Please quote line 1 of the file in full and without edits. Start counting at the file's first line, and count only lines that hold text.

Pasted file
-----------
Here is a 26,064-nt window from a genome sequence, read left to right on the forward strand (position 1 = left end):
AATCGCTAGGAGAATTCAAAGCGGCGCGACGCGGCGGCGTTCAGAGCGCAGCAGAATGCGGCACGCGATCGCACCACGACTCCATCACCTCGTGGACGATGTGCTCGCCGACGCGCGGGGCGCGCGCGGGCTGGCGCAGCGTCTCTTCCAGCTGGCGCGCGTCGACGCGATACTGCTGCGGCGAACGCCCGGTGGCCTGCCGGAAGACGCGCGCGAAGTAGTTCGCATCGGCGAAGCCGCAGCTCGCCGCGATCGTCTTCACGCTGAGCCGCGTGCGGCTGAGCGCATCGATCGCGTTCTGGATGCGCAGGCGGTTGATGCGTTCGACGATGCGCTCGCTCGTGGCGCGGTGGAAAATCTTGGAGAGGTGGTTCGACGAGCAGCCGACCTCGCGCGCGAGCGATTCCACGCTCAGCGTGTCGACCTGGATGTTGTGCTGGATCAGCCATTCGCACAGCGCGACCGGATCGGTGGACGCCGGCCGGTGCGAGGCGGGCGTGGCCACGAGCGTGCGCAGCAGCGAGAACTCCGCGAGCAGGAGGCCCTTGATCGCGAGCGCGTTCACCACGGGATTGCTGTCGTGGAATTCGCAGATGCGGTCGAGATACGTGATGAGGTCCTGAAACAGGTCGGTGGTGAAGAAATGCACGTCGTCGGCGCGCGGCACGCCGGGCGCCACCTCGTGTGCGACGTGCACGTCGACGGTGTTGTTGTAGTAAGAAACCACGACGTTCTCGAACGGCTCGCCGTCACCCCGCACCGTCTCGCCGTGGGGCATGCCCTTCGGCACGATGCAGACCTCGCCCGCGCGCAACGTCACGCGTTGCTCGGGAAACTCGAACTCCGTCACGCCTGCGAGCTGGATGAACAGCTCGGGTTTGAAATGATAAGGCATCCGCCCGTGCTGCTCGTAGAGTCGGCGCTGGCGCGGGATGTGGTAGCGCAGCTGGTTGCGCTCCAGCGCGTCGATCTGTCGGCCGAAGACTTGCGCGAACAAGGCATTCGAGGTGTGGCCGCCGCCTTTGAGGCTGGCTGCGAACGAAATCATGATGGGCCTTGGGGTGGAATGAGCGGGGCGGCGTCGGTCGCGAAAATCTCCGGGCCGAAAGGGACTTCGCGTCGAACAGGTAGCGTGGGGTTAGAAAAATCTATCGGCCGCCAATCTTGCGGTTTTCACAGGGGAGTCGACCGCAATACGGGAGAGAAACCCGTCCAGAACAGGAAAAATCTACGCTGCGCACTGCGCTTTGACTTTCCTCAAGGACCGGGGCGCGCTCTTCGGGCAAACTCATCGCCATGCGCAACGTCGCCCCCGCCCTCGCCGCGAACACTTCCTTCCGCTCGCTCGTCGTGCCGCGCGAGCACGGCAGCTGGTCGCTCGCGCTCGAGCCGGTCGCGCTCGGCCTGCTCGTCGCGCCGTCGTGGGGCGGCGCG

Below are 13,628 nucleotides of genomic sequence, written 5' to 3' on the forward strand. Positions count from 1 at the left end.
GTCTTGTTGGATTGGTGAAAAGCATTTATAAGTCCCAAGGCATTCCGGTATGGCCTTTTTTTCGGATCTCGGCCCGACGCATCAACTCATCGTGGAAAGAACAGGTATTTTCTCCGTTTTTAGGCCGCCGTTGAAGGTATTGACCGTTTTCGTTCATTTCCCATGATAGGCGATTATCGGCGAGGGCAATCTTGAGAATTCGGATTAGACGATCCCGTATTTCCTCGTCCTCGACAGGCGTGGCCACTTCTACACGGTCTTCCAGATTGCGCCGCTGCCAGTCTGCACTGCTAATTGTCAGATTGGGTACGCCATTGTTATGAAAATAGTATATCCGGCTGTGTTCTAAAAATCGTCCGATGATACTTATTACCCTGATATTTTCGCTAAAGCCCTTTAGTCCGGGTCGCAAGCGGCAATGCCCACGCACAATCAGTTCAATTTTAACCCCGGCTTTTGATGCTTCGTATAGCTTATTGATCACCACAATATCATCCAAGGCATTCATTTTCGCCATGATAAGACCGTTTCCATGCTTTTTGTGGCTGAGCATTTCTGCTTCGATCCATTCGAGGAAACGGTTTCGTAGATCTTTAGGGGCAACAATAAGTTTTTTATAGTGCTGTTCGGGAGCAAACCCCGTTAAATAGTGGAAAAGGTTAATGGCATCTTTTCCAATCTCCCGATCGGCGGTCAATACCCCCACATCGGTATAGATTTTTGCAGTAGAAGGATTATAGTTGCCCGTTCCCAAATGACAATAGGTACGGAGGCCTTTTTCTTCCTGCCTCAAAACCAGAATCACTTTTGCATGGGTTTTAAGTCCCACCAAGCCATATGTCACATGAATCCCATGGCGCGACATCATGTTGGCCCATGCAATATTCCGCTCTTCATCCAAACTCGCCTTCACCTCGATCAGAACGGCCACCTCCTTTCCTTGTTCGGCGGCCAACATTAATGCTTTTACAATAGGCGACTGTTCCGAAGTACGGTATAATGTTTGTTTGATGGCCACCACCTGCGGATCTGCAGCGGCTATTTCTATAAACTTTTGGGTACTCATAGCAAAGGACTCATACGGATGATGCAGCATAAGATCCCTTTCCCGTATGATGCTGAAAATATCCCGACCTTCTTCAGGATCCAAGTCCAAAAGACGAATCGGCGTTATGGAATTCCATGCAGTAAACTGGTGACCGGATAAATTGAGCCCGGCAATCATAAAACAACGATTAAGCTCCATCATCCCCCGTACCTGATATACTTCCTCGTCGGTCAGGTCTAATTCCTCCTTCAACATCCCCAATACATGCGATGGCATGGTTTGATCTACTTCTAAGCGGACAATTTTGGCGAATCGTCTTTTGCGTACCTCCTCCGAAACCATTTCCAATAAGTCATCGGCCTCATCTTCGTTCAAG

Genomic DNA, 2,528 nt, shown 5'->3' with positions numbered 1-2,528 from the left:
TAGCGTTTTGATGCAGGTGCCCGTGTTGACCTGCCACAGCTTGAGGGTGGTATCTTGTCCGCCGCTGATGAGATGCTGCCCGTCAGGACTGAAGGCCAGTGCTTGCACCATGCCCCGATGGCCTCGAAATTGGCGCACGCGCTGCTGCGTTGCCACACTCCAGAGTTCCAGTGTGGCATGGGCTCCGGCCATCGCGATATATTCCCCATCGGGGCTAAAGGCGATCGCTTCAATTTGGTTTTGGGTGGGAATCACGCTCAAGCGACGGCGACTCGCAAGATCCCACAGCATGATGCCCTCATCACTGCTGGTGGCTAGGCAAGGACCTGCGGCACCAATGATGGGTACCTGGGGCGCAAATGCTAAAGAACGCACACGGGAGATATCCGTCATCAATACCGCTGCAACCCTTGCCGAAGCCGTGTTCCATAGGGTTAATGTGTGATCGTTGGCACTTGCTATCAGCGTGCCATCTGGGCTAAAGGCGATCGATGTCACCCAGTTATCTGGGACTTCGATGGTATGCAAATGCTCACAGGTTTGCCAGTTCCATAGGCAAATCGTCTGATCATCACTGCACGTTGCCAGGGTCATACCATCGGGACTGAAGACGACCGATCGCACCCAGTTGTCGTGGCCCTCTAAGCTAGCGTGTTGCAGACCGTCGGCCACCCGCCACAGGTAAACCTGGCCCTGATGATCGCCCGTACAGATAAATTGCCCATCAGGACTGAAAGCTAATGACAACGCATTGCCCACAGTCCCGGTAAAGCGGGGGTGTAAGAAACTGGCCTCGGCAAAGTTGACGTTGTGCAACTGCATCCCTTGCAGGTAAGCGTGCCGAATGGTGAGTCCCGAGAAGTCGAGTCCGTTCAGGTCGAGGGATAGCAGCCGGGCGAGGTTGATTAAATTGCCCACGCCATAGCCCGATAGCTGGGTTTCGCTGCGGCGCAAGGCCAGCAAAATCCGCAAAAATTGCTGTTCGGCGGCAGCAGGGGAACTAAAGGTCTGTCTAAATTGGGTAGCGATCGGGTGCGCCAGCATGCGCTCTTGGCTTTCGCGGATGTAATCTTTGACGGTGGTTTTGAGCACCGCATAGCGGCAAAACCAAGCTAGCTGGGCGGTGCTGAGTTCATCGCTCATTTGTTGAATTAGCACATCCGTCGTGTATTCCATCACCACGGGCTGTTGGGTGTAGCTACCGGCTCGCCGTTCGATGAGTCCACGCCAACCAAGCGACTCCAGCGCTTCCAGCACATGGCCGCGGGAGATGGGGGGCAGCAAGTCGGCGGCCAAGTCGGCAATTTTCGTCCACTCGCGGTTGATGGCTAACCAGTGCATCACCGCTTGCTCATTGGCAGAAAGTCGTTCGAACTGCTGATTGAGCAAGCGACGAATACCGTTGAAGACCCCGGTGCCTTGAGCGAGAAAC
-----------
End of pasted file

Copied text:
Here is a 26,064-nt window from a genome sequence, read left to right on the forward strand (position 1 = left end):